Wander Piss Alley
Despite it's dubious name, Piss Alley should absolutely be on your hit-list. Hidden amongst the chaos of Shinjuku Station is this tiny magical lantern-lit alleyway of seven-seater bars, yakitori restaurants and street food stands that take you back to post World War II Japan. The name spans back to when the quarter was known for its illegal selling of alcohol where men would stay until they passed out, urinating on the streets in their inebriated states. These micro-bars offer some of the most authentic food in the city alongside some unique delicacies, so make sure to set aside an afternoon to stumble down this enchanted rabbit hole.
Become A Sake Connoisseur
Sake is a mild and slightly acidic Japanese spirit made through fermented rice usually sipped, and Kyoto just happens to be the second-largest producer in Japan so it would be a waste not to hop around to some of their brilliant local breweries and bars to try it out! We love the old-school Kizakura Brewery known for its Kizakura Piano sparkling sake and Fushimi University who take the art of sake very seriously offering sake lectures and tasting flights.
Visit The Golden Temple
We've all been privvy to the iconic image of Kinkakuji Golden Pavilion, the Zen temple whose top two levels are completely covered in gold leaf and were once home to Shogun Ashikaga Yoshimitsu. Once you’ve taken ‘the shot’ of the shimmering gold illuminating across the pond, you’re able to visit the private quarters, light candles to wish for the prosperity and health of your loved ones, then spend the afternoon at the teahouse or wandering through the luscious gardens.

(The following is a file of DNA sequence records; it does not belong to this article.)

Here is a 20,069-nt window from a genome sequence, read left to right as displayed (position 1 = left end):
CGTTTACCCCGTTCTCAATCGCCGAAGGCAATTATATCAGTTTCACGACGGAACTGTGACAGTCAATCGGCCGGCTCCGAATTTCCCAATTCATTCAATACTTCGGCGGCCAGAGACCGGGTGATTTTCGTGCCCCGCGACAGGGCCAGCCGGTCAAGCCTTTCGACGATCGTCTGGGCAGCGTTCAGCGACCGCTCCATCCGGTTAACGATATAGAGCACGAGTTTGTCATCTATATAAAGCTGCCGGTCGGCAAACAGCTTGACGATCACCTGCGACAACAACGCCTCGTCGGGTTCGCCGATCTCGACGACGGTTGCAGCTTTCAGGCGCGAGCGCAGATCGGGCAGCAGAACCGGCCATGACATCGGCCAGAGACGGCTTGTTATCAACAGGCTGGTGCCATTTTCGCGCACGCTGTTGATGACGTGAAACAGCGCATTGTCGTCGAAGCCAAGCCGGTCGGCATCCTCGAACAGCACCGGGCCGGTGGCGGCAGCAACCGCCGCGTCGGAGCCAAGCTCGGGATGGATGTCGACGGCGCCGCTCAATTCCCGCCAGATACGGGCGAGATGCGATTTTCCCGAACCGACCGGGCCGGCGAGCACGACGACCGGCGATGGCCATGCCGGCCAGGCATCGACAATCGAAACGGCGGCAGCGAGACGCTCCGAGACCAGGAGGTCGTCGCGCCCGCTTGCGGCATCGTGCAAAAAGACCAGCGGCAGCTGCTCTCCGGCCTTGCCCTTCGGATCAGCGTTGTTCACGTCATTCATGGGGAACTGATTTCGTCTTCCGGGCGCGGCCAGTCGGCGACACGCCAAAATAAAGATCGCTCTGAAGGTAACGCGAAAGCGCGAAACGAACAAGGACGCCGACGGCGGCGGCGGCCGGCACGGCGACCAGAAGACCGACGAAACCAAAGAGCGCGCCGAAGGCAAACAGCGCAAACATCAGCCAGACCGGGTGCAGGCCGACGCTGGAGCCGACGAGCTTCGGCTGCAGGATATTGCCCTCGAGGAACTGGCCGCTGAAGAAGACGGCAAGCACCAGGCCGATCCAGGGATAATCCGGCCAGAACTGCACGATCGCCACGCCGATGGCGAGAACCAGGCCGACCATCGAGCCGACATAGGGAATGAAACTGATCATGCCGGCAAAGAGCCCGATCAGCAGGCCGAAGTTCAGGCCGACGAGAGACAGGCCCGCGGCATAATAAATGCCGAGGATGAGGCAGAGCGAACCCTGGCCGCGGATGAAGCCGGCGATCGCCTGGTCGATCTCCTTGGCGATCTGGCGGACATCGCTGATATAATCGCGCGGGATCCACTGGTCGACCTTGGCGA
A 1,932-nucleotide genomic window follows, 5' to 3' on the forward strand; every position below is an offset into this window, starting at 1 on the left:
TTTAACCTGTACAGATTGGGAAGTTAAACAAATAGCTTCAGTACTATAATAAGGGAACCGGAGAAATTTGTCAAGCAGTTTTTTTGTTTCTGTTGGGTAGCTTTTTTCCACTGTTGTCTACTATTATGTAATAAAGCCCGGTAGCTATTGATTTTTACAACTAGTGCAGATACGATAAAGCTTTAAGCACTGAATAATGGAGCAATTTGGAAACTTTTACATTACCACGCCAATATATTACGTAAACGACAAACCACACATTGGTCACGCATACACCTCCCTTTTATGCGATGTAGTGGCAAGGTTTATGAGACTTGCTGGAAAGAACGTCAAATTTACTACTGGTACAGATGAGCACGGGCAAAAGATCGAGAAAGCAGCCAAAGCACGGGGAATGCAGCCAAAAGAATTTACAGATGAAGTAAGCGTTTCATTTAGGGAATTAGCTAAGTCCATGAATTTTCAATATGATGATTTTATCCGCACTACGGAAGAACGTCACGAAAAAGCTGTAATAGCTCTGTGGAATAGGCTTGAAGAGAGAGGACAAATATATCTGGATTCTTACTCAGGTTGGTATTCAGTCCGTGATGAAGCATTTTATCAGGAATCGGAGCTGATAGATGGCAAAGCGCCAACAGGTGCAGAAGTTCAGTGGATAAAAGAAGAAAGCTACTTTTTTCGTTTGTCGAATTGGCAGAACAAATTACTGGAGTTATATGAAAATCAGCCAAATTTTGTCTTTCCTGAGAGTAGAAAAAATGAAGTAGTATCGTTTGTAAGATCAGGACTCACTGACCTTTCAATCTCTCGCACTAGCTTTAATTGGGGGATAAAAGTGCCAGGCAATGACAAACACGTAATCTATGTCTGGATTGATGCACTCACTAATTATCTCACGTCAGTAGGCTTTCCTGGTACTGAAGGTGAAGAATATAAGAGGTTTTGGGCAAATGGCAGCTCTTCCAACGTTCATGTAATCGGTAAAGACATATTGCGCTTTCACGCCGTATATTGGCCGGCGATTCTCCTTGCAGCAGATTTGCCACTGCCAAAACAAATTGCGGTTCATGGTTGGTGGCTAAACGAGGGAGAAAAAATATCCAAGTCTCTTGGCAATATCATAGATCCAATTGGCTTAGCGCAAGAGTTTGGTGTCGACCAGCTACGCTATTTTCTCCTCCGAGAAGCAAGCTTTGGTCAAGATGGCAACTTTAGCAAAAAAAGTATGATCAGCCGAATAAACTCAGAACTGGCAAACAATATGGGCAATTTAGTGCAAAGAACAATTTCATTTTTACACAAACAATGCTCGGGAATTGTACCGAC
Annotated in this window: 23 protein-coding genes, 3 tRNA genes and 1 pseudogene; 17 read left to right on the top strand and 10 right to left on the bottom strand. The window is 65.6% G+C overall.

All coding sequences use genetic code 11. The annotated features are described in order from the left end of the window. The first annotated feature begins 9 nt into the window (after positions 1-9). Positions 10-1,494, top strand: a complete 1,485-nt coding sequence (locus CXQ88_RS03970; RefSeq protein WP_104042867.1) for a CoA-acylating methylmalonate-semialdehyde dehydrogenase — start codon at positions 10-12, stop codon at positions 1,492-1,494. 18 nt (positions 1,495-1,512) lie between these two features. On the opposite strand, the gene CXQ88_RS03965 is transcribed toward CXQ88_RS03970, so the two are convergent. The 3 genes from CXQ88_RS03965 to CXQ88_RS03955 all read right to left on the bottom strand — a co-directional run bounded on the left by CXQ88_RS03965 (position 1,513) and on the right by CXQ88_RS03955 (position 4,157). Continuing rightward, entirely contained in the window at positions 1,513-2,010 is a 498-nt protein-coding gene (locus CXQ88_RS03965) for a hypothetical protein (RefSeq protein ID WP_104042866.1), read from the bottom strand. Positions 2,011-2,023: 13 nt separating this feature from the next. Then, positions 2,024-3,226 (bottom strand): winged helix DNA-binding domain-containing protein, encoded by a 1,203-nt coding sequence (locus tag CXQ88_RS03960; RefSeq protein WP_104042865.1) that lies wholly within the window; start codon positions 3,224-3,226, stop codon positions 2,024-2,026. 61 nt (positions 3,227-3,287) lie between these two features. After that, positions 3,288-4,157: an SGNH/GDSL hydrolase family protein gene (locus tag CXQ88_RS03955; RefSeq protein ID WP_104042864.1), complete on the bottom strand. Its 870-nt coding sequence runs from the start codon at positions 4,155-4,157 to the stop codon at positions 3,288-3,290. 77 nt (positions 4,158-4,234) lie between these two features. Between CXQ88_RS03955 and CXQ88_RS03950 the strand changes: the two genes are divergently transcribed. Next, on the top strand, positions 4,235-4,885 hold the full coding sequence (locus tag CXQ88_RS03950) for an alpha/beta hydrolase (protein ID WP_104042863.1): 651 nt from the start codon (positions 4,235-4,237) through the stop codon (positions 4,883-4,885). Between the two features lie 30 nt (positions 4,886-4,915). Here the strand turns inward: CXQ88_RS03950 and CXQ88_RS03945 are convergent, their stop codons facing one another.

Spend The Day On Two Wheels
Kyoto’s majestic beauty is best seen on two wheels, and fortunately most hotels and Airbnbs now offer free bikes to allow you to spend the day cruising down the Kamo River at your leisure, stopping to admire the cherry blossoms and picturesque landscapes along the way. If you’re keen for some guidance, great companies like Kyoto Bike Tours have a range of areas to bike through (we love the Bamboo Forest adventure) or if you’re riding solo, we suggest you pack a picnic and book, then perch yourself on the riverbanks to watch the lovers and locals pass by.
The Best Things To Do In Hiroshima
Visit The Atomic Dome And Hiroshima Peace Memorial
It’s bizarre to witness the iconic Atomic Dome perfectly retained in its destruction amongst the hustle and bustle of busy locals passing by. The Dome was deemed a UNESCO World Heritage site back in the 1990s and stands tall as a reminder of the atrocities that occurred in 1945. Just further down the path, you’ll find the Peace Memorial Museum that gives a facinating insights into the lesser known lives and stories behind the bombings, as well displaying some overwhelming artifacts and pieces from after the explosions. A truly moving experience.
Spotto Some Paper Cranes
You’ll notice origami paper cranes or orizuru everywhere you go around the city center of Hiroshima. This historic paper-folding technique has been reserved for ceremonies since 6th century AD and legend stemming from the story of Sadako believed that if you could fold 1000 paper cranes that you would be saved from illness or spared from great pain. The colourful cranes around the memorials serve as a metaphor of hope, and create the most beautiful sidewalk displays.
Be Your Own Okonomiyaki Chef